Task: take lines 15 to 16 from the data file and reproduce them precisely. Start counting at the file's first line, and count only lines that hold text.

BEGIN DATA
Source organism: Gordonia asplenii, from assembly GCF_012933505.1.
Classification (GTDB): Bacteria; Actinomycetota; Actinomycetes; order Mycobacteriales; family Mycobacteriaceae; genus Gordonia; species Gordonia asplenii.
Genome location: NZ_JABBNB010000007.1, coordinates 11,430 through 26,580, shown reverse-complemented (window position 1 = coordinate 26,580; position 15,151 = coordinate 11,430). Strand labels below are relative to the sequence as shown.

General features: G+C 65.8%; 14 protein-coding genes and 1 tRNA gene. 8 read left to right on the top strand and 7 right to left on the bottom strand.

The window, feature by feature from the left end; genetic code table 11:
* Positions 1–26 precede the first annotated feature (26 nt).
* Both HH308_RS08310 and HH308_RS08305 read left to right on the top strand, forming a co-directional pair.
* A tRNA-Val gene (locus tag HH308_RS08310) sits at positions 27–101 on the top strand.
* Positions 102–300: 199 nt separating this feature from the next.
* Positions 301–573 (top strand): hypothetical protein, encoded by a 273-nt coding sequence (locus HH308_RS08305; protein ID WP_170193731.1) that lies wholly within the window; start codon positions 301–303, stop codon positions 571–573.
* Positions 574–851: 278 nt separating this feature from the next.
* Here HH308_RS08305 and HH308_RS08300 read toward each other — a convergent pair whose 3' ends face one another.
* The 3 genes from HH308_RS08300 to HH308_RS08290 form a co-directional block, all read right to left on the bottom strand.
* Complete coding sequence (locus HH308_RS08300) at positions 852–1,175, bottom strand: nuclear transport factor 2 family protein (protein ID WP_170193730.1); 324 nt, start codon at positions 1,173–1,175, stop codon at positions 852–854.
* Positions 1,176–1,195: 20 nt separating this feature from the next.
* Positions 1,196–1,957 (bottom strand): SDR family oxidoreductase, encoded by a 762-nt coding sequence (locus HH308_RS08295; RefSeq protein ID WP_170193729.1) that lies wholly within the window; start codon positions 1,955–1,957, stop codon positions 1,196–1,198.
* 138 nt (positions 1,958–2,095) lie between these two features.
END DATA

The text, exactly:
* Positions 1,176–1,195: 20 nt separating this feature from the next.
* Positions 1,196–1,957 (bottom strand): SDR family oxidoreductase, encoded by a 762-nt coding sequence (locus HH308_RS08295; RefSeq protein ID WP_170193729.1) that lies wholly within the window; start codon positions 1,955–1,957, stop codon positions 1,196–1,198.